[Skip to Content]
[Skip to Content Landing]
January 30, 1926


JAMA. 1926;86(5):360-361. doi:10.1001/jama.1926.02670310042019

This article is only available in the PDF format. Download the PDF to view the article, as well as its associated figures and tables.


Insanity and Crime  Dr. John Carswell, in a paper on insanity and crime, read at a meeting of the Royal Medico-Psychological Association, said that the McNaghten rules had received such fresh support as to preserve them for another generation. Yet the medical profession would not admit that the controversy was ended; indeed, there seemed a desire for adjustment of the medical and legal points of view. The rule recommended by the Atkin Committee read: "It should be recognized that a person charged criminally with an offense is irresponsible for his act when the act is committed under an impulse which the person was by mental disease in substance deprived of the power to resist." The committee added: "It may require legislation to bring this rule into effect," and, later, "We have no doubt that if this matter were settled most of the criticisms from the medical point of view would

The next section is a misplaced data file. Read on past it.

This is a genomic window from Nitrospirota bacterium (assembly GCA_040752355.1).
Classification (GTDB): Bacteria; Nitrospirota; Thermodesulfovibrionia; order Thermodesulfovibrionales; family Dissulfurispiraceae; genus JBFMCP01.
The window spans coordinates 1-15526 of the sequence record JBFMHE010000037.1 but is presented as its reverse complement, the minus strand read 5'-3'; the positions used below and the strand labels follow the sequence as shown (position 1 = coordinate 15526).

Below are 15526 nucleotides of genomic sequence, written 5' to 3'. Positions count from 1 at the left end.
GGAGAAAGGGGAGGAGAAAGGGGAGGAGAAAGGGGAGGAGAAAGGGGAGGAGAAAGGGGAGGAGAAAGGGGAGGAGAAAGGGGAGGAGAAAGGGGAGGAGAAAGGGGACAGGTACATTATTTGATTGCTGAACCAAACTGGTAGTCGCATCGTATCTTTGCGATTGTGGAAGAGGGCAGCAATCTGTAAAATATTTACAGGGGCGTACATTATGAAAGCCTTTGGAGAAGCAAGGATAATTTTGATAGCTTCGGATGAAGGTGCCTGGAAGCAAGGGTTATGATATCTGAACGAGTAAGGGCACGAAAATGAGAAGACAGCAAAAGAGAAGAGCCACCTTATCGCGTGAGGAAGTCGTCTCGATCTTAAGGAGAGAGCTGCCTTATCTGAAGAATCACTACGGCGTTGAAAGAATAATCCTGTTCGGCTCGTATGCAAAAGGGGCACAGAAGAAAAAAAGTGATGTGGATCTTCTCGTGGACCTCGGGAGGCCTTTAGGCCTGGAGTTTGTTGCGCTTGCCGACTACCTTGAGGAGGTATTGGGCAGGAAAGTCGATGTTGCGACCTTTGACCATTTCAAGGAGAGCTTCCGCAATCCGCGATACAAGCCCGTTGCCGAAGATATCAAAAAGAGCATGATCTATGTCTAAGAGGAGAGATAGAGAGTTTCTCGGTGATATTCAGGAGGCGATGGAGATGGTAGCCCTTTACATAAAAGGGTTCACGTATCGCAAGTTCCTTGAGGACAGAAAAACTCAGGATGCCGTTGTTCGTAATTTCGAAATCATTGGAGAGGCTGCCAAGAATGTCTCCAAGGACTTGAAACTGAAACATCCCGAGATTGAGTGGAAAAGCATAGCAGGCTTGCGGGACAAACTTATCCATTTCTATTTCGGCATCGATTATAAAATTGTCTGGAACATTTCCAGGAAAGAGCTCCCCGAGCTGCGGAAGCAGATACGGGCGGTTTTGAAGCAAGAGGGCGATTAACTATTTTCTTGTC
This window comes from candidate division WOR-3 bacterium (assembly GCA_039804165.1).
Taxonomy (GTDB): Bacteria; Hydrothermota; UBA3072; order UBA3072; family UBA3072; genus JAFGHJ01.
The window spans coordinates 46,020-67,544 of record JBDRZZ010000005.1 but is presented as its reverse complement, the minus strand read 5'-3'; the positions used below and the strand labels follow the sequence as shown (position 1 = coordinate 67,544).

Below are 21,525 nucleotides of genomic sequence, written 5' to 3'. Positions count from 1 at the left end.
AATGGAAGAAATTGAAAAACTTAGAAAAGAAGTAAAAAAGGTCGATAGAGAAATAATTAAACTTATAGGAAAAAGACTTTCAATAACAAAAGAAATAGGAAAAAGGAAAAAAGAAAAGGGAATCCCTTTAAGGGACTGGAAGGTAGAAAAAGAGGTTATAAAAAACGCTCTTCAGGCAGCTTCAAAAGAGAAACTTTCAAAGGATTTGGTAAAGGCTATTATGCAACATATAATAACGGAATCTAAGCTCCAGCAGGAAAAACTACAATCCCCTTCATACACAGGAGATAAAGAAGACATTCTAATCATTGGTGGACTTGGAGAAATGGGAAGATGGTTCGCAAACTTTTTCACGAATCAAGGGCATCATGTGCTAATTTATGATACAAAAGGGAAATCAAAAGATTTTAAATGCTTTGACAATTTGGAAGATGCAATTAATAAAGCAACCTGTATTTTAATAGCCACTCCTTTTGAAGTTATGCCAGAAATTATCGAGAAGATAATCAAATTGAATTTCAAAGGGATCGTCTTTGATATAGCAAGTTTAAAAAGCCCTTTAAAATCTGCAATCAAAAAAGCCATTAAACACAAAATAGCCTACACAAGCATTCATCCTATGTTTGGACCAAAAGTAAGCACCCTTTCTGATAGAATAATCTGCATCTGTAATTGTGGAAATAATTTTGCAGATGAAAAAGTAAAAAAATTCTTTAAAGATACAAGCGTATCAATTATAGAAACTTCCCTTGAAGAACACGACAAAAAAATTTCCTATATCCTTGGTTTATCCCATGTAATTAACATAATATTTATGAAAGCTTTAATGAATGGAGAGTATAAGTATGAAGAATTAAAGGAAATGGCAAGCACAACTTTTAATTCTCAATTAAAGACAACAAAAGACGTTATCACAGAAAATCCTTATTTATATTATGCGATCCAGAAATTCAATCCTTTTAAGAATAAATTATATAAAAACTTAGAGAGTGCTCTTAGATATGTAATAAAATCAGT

First Page Preview View Large
First page PDF preview
First page PDF preview